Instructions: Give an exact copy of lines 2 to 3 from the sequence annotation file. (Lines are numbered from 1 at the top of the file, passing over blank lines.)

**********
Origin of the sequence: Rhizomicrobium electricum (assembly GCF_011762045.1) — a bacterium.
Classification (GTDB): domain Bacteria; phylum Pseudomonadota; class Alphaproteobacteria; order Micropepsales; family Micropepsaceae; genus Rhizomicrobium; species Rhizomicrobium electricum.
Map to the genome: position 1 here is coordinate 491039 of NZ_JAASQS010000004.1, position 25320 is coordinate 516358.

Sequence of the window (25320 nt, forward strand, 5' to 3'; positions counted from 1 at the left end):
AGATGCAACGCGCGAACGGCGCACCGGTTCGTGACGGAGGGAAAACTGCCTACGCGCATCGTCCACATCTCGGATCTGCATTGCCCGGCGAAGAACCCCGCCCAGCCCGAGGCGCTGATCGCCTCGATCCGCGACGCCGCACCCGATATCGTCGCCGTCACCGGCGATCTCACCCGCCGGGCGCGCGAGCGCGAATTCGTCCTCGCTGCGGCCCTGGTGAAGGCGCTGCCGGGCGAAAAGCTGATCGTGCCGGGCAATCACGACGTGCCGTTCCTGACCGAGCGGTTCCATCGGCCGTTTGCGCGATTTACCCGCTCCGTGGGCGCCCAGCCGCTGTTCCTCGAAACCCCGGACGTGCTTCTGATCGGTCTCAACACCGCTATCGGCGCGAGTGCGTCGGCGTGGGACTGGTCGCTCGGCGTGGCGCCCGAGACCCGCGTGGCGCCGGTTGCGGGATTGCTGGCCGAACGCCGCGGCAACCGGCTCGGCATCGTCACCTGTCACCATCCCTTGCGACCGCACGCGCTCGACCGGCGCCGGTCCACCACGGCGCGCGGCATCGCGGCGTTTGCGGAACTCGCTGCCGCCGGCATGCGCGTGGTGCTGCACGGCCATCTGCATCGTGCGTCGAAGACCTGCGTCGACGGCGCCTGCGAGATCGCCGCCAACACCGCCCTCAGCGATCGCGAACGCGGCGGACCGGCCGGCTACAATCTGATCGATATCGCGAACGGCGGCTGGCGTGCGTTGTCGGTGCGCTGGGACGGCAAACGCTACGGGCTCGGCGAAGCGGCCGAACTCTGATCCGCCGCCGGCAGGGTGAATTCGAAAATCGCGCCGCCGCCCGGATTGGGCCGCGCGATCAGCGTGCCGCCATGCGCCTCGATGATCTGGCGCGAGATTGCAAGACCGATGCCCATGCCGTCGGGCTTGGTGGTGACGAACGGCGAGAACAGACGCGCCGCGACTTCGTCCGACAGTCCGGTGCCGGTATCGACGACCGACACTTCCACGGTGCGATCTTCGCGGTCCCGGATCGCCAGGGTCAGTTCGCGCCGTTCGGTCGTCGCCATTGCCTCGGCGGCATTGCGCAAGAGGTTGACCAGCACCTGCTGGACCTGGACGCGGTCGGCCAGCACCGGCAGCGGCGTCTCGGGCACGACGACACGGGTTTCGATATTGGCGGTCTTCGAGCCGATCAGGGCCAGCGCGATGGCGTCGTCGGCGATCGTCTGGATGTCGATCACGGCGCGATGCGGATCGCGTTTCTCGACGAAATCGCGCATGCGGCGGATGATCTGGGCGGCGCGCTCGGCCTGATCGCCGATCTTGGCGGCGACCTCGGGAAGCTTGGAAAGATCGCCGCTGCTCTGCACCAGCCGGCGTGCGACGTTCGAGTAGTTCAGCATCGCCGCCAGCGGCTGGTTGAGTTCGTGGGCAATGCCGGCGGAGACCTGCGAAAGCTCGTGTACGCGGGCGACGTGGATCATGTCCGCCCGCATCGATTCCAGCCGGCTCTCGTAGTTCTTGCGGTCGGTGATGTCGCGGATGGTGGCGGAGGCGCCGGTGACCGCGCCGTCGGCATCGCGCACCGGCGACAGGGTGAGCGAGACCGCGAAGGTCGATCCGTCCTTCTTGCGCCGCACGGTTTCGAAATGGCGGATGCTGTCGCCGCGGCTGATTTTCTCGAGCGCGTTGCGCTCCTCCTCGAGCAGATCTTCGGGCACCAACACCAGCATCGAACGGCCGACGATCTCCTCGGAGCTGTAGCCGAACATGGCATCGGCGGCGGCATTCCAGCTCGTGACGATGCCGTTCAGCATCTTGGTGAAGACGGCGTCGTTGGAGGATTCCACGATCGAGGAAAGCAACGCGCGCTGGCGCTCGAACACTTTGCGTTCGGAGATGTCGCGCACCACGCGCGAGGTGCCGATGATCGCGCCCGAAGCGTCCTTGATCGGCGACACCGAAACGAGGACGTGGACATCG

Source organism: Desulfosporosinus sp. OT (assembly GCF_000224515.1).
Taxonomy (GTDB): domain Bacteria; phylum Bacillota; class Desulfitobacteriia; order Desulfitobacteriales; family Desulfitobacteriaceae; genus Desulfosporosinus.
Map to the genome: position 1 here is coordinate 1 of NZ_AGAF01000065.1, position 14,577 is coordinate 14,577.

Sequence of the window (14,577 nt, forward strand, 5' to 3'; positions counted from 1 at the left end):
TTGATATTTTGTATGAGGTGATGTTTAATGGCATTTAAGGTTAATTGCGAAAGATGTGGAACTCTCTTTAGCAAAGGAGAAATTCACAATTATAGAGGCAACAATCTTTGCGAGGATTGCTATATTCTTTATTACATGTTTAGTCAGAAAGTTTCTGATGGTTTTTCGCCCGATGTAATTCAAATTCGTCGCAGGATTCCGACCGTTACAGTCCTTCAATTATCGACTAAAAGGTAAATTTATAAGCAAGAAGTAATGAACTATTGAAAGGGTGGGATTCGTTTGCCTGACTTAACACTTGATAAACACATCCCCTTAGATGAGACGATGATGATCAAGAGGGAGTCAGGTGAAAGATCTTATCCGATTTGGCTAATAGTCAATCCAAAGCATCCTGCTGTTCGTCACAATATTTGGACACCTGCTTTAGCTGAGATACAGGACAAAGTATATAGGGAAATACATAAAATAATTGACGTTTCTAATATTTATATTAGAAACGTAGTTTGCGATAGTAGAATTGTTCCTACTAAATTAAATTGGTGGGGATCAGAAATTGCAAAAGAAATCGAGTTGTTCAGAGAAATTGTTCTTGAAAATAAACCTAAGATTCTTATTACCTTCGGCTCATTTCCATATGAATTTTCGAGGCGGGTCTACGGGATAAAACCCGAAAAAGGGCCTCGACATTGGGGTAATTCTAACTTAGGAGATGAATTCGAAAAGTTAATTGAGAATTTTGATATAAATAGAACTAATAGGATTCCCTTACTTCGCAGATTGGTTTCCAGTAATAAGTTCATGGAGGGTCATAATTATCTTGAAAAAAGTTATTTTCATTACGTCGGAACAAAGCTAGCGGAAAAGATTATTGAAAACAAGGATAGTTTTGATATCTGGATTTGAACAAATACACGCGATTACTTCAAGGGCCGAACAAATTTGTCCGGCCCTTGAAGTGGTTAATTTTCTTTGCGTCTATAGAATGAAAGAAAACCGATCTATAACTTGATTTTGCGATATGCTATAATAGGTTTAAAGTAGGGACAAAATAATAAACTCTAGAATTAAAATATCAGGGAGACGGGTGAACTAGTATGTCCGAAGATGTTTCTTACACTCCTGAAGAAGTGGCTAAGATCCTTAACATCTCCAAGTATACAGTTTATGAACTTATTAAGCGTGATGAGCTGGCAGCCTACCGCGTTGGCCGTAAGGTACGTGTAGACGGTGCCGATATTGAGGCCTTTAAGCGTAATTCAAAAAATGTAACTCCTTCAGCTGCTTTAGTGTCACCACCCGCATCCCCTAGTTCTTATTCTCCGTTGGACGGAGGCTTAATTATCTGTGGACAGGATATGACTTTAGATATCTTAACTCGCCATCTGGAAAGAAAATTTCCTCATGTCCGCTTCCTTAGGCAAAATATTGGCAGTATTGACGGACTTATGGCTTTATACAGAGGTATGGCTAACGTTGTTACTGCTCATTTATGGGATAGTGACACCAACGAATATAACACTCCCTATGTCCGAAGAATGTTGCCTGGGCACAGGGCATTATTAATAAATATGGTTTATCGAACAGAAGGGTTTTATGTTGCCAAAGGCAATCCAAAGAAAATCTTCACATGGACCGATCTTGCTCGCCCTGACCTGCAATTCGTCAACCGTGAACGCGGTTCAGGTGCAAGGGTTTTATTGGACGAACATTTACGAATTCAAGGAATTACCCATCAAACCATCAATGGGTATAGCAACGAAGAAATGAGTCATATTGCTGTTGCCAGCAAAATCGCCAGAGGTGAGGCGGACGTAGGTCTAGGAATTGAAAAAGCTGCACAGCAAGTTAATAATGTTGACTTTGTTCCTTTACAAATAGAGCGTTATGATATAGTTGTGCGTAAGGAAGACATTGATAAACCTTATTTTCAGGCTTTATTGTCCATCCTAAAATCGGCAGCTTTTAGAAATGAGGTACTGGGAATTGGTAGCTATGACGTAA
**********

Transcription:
Classification (GTDB): domain Bacteria; phylum Pseudomonadota; class Alphaproteobacteria; order Micropepsales; family Micropepsaceae; genus Rhizomicrobium; species Rhizomicrobium electricum.
Map to the genome: position 1 here is coordinate 491039 of NZ_JAASQS010000004.1, position 25320 is coordinate 516358.